Kalkhoff is a leading electric bike manufacturer in Germany known for producing premium, purpose built products. The Impulse 8 is one of their sportier models, offering great frame balance and ride efficiency like the others but shaving some weight by keeping accessories streamlined. Examples of this include the excluded cafe lock, excluded pump, excluded seat post shock and more minimal head shock (verses a full sized suspension fork) compared to the Impulse 8 HS. It’s still feature rich and quite capable as a commuter or touring bike, the range is incredible thanks to the nearly-430 watt hour Lithium-ion battery and efficient 250 watt Impulse 2.0 mid-drive motor. The Impulse 8 comes in two frame styles (step-thru and high-step) and three sizes of each for achieving a great fit, the stem is also adjustable for an aggressive forward body position or more relaxed upright ride. At just under $4,000 this is basically a car replacement ebike. It should perform well in rain or shine given the full length fenders and medium sized hybrid tires. I love that it includes a complete set of reflectors and reflective tire strips but the LED lights take visibility one step further. These are dynamo powered so they’ll work no matter how full your main battery is and the rear light has a built in “stand mode” which keeps it active for a few minutes after you park the bike as an added precaution.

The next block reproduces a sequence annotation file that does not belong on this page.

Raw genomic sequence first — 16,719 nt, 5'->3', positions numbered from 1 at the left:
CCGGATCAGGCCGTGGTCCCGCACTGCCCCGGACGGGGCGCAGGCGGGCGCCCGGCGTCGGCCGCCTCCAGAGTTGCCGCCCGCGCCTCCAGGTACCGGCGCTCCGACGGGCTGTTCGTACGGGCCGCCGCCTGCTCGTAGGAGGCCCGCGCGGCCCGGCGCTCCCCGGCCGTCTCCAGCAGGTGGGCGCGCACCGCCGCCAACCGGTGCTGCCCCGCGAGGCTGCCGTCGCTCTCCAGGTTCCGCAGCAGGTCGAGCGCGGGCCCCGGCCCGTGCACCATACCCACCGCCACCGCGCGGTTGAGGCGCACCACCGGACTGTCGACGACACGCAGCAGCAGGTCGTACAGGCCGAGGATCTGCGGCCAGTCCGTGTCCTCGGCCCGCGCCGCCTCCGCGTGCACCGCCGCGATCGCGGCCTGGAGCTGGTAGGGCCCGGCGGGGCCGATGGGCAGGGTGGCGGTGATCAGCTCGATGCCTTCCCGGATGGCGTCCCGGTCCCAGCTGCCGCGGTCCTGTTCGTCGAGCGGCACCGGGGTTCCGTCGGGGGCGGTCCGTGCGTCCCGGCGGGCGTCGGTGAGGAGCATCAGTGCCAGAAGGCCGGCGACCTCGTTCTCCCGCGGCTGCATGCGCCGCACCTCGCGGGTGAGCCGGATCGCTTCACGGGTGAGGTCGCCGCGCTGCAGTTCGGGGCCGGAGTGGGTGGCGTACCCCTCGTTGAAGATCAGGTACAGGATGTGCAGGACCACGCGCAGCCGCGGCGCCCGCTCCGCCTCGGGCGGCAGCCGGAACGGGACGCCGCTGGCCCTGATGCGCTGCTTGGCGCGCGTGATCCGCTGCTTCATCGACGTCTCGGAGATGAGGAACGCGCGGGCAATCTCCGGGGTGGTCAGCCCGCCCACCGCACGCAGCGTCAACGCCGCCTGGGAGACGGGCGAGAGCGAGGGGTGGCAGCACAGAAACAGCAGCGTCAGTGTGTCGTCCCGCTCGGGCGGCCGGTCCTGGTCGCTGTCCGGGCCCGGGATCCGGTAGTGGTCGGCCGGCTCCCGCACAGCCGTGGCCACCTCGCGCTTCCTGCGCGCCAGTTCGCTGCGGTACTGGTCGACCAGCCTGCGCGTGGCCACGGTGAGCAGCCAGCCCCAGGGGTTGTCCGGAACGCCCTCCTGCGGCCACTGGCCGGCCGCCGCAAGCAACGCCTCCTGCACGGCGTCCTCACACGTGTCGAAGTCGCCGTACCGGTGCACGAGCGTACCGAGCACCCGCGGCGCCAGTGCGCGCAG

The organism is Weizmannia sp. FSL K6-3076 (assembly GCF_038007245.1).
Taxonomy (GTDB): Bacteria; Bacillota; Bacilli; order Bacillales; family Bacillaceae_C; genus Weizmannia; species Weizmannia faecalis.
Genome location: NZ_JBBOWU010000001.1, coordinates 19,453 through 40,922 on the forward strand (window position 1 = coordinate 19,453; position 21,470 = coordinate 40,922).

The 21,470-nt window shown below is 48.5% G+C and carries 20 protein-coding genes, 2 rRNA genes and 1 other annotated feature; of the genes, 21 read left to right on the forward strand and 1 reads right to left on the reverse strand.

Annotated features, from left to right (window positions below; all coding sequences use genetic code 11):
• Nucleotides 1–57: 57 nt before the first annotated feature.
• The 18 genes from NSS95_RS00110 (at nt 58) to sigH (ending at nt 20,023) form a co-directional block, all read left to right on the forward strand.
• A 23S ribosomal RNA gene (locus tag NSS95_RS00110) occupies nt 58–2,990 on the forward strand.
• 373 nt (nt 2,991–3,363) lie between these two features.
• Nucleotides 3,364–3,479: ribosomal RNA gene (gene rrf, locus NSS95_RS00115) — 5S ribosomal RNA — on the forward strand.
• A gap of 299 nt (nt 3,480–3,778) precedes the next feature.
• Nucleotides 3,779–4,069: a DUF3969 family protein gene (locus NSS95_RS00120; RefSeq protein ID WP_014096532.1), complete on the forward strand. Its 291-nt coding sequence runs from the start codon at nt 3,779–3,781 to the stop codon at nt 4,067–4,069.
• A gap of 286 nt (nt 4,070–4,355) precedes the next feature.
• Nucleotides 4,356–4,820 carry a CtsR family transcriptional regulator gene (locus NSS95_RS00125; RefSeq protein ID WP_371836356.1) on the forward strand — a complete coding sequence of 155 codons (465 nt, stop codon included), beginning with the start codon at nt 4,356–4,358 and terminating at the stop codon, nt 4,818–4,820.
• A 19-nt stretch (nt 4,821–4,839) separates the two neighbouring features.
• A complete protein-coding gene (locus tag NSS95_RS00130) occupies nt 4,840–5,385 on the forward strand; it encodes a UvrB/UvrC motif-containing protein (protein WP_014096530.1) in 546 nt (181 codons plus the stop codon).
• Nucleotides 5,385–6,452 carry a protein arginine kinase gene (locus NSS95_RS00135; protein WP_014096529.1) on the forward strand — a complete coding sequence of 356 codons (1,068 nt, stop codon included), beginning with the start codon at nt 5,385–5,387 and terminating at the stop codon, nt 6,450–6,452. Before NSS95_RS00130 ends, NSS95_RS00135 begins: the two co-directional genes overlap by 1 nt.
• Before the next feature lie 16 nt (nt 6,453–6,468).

The motor driving the Sahel i8 is a 250 watt mid-drive Impulse 2.0 offering 70 Newton meters of torque. While there’s no true throttle mode (just a slow walk mode) the bike is fun and responsive in one of three pedal assist settings. I didn’t struggle at all to climb with this bike even in higher gears (I tested gear 6 going up a long hill in the video review above). The motor control system measures rear wheel speed, pedal cadence and pedal torque to activate and power the bike. It’s responsive and smooth though not as instantaneous as the Bosch system. It is perhaps quieter however and the shift sensing technology felt a bit smoother. I especially like the chain guard surrounding the front sprocket and the smaller profile of the Impulse 8 motor which nearly disappears at the bottom bracket. Both rider and motor benefit from he Shimano Nexus eight speed internally geared hub at the rear. It’s clean and elegant, though perhaps heavier than a traditional cassette (this ebike measured at 50 pounds total). Because it doesn’t require a traditional derailleur the chain is kept short, tight and secure. The one complaint I do have about this drive system is that the front wheel offers quick release but the rear does not which complicates flat tire fixes on the go and means you’ll have to carry some tools or get an aftermarket skewer.